Isabelle de Charriere (1740-1805) is best known for four of her novels: Lettres neuchateloises, Lettres de Mistriss Henley, Lettres ecrites de Lausanne, and Caliste. These finely drawn representations of provincial courtship, marriage, and domestic life have been called the closest thing in French to the novels of Jane Austen. A daughter of a distinguished Dutch noble family, she was known in her youth as Belle de Zuylen. At the age of twenty she began a clandestine correspondence with a middle-aged Swiss colonel stationed in Holland. David-Louis, Baron de Constant d'Hermenches, was a friend of Voltaire, an accomplished musician, an amateur writer, and a ladies' man. Their correspondence was one of the finest in a great age of letter-writing. It lasted fifteen years, and nearly all of it is extant. Although the two rarely saw each other, their epistolary friendship became one of great depth and scope. Their correspondence touches on a wide range of subjects: James Boswell's courtship of Isabelle, her opinions of English high society, the new smallpox inoculation, and visits by royalty. It includes firsthand accounts of the French conquest of Corsica and of Voltaire's social activism. Readers acquainted with Charriere's novels will see in these letters the same finely observed detail, epistolary style, and moral and intellectual awareness. Janet and Malcolm Whatley live in Burlington, Vermont. Janet Whatley is a professor of French at the University of Vermont specializing in the literature of the sixteenth, seventeenth, and eighteenth centuries.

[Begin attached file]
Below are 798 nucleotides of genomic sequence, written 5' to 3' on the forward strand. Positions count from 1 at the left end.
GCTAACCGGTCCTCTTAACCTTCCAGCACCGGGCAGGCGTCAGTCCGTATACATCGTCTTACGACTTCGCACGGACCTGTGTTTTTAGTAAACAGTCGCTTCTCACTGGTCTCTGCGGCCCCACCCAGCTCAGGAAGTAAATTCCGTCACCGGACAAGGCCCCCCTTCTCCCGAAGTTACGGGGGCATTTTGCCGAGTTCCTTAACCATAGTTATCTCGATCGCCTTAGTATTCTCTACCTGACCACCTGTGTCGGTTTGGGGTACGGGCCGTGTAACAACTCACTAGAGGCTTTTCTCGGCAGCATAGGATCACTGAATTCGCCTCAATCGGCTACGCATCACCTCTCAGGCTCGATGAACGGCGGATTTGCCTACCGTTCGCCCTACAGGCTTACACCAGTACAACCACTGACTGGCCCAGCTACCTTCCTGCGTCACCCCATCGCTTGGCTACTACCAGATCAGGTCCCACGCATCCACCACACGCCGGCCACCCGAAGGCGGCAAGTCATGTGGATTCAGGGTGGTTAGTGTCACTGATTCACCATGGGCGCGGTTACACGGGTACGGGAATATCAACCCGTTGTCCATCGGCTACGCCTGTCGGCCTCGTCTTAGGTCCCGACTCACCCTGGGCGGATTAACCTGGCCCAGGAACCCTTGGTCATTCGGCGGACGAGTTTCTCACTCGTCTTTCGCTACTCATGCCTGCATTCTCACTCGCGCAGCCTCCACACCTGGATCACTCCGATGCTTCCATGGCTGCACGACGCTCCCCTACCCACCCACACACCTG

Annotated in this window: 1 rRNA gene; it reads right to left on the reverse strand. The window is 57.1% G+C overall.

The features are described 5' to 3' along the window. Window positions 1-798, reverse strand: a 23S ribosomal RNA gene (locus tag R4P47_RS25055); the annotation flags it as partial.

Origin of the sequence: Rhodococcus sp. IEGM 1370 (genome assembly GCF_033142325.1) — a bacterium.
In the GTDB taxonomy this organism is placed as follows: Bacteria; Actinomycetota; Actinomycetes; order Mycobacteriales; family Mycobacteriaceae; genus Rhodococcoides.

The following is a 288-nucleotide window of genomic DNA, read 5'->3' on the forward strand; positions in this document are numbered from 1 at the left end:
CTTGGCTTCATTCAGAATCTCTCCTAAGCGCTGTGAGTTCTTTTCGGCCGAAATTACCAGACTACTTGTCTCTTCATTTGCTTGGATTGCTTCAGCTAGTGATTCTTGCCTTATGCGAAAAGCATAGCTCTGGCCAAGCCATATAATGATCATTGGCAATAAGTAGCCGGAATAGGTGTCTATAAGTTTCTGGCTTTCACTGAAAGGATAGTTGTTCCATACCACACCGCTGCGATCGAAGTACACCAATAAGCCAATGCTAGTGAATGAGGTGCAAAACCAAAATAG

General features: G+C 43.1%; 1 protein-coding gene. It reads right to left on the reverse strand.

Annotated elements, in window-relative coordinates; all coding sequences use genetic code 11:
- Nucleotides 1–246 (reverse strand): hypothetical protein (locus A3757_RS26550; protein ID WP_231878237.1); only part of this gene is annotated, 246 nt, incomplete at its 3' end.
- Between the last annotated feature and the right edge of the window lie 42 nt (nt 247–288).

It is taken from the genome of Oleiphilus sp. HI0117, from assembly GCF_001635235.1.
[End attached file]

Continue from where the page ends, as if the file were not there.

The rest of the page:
Literature-Fiction, History-Criticism, Criticism-Theory,